On that note, so too should any wins by other coaches who have wins at any school below Division I/FBS level.

  1. Frank Beamer had a wonderful career. Kudos. But 42 wins came at Murray State. Erase.
  2. Mack Brown started his career at Appalachian State in 1983 and went 6-5. Up until 2013, the Mountaineers were Division I-AA/FCS. Delete.
  3. Bobby Bowden was 31-6 at Howard (now known as Samford). Expunge.

As to Pop Warner who coached at Cornell and the now defunct Carlisle during the turn of the century, those two programs played at the highest level back then. So, his number stays intact.

The next alterations come from the NCAA who forced vacated wins on a school and coach’s record.

  1. Nick Saban had five victories taken away from him for the 2007 season over an incident which he had no knowledge about when it occurred. Nor did he willingly utilize players in games that he knew could be ineligbile. If Joe Paterno can turn a blind eye to years of an assistant molesting boys in the Penn State’s stadium locker room and not lose any of his wins, then surely Nick Saban should not be punished for his players OH MY GOD! selling textbooks PEARLS CLUTCHED! to other AUDIBLE GASP students. Add five wins back to Nick’s pile.
  2. Bobby Bowden was forced to vacate 12 wins over an academic scandal which bared eerie similarities to the one that UNC more recently had and skated out of. We are no hypocrites here at RBR. If you won on the field, it counts in our books. (Get it? Books?) Plus 12 for Bowden.
Rank Name Years Wins Losses Ties Pct. Math New Win Total
1 John Gagliardi 64 489 138 11 0.775 0
2 Joe Paterno 46 409 136 3 0.749 409
3 Eddie Robinson 55 408 165 15 0.707 0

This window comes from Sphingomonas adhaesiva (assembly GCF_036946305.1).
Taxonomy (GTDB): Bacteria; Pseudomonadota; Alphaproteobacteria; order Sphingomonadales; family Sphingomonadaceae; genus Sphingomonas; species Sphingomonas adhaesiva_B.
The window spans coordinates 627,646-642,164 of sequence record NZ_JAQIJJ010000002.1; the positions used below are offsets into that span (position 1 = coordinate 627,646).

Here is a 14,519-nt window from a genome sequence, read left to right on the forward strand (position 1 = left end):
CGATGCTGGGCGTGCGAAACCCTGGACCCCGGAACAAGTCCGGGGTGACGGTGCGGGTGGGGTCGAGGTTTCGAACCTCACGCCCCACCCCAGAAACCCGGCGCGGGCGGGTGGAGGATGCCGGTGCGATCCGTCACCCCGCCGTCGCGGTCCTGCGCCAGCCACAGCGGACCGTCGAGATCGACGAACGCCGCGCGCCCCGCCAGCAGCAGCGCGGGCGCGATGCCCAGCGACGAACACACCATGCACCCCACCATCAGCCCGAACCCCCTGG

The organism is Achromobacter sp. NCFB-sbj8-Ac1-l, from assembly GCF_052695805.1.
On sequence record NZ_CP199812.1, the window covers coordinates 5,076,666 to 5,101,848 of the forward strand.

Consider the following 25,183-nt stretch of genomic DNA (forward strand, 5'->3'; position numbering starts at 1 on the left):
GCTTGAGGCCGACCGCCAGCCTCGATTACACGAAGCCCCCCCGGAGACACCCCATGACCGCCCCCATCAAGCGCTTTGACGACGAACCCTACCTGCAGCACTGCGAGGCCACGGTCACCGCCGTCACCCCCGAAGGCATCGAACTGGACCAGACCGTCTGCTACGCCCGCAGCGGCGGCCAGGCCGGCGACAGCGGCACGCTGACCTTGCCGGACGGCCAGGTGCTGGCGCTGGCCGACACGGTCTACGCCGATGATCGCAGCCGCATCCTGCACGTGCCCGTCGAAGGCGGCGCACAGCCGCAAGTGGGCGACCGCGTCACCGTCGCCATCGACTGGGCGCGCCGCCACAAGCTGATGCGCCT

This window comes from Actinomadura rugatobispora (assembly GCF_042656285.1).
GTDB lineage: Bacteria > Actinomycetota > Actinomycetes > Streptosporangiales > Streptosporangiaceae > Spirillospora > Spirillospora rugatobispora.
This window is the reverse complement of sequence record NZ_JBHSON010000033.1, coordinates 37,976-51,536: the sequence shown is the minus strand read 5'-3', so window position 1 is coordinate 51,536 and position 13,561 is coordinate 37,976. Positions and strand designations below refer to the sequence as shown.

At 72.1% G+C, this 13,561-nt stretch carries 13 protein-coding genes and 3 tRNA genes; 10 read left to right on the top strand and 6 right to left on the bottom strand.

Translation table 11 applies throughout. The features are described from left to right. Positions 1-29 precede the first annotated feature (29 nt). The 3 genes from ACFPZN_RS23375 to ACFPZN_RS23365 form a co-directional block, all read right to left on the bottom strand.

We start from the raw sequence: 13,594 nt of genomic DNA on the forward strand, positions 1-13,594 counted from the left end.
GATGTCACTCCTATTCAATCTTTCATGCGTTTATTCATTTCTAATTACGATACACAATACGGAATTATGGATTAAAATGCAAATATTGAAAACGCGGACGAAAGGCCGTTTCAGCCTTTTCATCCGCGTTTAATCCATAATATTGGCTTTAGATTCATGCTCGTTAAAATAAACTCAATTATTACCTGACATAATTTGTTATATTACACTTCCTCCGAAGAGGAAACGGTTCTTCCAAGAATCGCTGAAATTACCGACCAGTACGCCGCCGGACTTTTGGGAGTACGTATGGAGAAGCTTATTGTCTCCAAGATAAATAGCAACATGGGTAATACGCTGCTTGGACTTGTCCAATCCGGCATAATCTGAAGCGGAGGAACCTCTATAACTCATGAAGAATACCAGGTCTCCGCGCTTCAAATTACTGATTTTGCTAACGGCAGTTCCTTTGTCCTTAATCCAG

4 Bobby Bowden 44 377 129 4 0.743 +12-31= 358
5 Ken Sparks 37 338 99 2 0.772 0
6 Kevin Donley 41 333 135 1 0.711 0
7 Larry Kehres 27 332 24 3 0.929 0
8 Bear Bryant 38 323 85 17 0.78 323
9 Pop Warner 49 319 106 32 0.73 319
10 Roy Kidd 39 314 124 8 0.713 0
10 Amos Alonzo Stagg 57 314 199 35 0.605 0
12 Frosty Westering 40 305 96 7 0.756 0
12 Larry Wilcox 42 305 153 0 0.666 0
14 Tubby Raymond 36 300 119 3 0.714 0
15 Ron Schipper 36 287 67 3 0.808 0
16 Frank Beamer 35 280 144 4 0.657 -42= 238
17 Monte Cater 37 275 117 2 0.701 0
18 Bob Ford 45 265 191 1 0.581 0
19 Dennis Douds 45 264 204 3 0.564 0
20 Roger Harring 31 261 75 7 0.771 0
21 Mack Brown 32 259 132 1 0.662 -6= 253
22 Hank Biesiot 38 258 121 1 0.68 0
23 LaVell Edwards 29 257 101 3 0.716 257
23 Frank Girardi 36 257 97 5 0.723 0
23 Andy Talley 37 257 155 2 0.623 0
26 Al Bagnoli 38 256 127 0 0.668 0
26 Nick Saban 25 256 65 1 0.797 +5= 261

All that said, what kind of timetable might it take for Saban to catch those ahead of him? It is hard to anticipate how long the Tide coach will actually stay at the helm. Many people point, at the very least, to the 2026 season in which Alabama travels to Saban’s home state of West Virginia to play the Mountaineers. But who knows? It could be another 10 or 12 years.

Below is an updated list with how many games he is behind others.

Rank Name Years Wins Losses Ties Back
1 Joe Paterno 46 409 136 3 148
2 Bobby Bowden 44 358 129 4 96
3 Bear Bryant 38 323 85 17 62
4 Pop Warner 49 319 106 32 58
5 Nick Saban 25 261 65 1 -
6 LaVell Edwards 29 257 101 3 -4
7 Tom Osborne 25 255 49 3 -6
8 Mack Brown 32 253 132 1 -8
9 Frank Beamer 35 238 144 4 -23

Not counting Year 1 at the Capstone, Saban has averaged 12.5 wins per season. Using that number over the next six seasons would amount to 12.5 x 6 = 75 wins.

2021 season 12.5 wins
2022 season 25 wins
2023 season 37.5 wins
2024 season 50 wins
2025 season 62.5 wins
2026 season 75 wins

That could potentially catapult the Alabama coach into third place in just five seasons, passing ahem one Paul W. “Bear” Bryant in the process. If he sticks around to the end of his current contract, he could get 100 wins and stand alone in second place.

2027 season 87.5 wins
2028 season 100 wins

To catch Coach Pa might be a daunting task. That would take 12.5 wins per season over the next twelve. That would be the year 2032 with an 81 year old Saban. Go ahead and doubt him. See where that gets you.

2029 season 112.5 wins
2030 season 125 wins
2031 season 137.5 wins
2032 season 150 wins